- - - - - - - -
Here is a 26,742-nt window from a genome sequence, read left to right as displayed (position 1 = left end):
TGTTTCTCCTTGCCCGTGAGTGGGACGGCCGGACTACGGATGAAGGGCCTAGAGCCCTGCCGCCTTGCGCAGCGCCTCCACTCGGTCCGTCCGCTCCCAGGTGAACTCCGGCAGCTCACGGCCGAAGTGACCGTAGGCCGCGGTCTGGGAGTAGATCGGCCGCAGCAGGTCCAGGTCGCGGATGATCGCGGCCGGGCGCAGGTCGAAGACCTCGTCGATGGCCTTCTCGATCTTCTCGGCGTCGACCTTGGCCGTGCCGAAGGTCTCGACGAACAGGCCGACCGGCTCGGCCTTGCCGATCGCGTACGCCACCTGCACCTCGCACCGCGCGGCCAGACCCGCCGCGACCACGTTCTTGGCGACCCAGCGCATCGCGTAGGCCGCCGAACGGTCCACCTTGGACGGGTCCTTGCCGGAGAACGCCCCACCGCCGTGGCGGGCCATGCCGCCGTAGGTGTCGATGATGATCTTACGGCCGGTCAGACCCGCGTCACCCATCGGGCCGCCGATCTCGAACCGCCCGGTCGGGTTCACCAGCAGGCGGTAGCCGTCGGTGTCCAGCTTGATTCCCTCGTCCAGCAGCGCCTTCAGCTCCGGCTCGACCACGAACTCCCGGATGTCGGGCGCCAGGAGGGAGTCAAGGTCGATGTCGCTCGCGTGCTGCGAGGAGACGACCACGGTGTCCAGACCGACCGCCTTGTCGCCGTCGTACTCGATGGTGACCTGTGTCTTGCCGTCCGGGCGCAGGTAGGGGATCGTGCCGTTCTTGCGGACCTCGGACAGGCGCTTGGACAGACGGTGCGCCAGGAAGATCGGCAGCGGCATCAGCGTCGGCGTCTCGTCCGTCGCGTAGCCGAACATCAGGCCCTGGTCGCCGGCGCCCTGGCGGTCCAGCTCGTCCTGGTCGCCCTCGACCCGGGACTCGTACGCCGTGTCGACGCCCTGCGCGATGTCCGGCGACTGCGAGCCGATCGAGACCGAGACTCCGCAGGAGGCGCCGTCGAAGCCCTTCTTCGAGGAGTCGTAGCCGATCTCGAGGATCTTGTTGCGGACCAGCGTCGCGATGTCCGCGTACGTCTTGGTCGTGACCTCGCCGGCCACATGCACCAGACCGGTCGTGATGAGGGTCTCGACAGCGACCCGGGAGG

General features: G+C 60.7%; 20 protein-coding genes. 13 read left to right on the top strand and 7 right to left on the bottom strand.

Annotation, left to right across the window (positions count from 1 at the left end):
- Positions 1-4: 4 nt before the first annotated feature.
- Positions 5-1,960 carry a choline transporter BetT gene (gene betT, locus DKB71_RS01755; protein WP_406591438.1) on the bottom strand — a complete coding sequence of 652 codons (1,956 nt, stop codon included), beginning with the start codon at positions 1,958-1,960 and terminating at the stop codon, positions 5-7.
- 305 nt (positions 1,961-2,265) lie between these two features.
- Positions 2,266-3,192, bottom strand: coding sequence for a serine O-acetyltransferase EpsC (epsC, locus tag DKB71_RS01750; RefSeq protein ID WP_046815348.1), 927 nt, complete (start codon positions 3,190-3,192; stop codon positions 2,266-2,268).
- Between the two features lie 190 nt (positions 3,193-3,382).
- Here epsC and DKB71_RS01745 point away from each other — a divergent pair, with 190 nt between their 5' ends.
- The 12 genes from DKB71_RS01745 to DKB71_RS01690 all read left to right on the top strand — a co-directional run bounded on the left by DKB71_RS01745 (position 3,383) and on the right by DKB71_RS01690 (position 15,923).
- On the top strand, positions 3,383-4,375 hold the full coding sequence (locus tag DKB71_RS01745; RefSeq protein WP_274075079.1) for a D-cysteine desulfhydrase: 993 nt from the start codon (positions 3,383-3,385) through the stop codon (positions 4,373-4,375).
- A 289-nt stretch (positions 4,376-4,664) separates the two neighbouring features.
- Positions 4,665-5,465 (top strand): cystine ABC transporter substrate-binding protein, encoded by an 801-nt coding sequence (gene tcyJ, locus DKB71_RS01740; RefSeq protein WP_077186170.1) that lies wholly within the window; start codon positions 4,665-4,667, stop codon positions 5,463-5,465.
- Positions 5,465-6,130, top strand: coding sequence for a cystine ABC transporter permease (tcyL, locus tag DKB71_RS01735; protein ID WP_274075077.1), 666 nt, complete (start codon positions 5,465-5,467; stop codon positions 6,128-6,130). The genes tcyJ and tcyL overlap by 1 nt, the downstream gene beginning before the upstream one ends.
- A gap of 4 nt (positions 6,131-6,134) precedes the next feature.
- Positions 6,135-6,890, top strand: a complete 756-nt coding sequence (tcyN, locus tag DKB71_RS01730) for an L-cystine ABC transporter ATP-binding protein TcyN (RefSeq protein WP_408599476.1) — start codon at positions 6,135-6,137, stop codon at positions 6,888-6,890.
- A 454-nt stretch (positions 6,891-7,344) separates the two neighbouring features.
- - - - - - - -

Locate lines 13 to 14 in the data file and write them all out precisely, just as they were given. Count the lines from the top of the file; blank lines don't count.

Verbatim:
- A 289-nt stretch (positions 4,376-4,664) separates the two neighbouring features.
- Positions 4,665-5,465 (top strand): cystine ABC transporter substrate-binding protein, encoded by an 801-nt coding sequence (gene tcyJ, locus DKB71_RS01740; RefSeq protein WP_077186170.1) that lies wholly within the window; start codon positions 4,665-4,667, stop codon positions 5,463-5,465.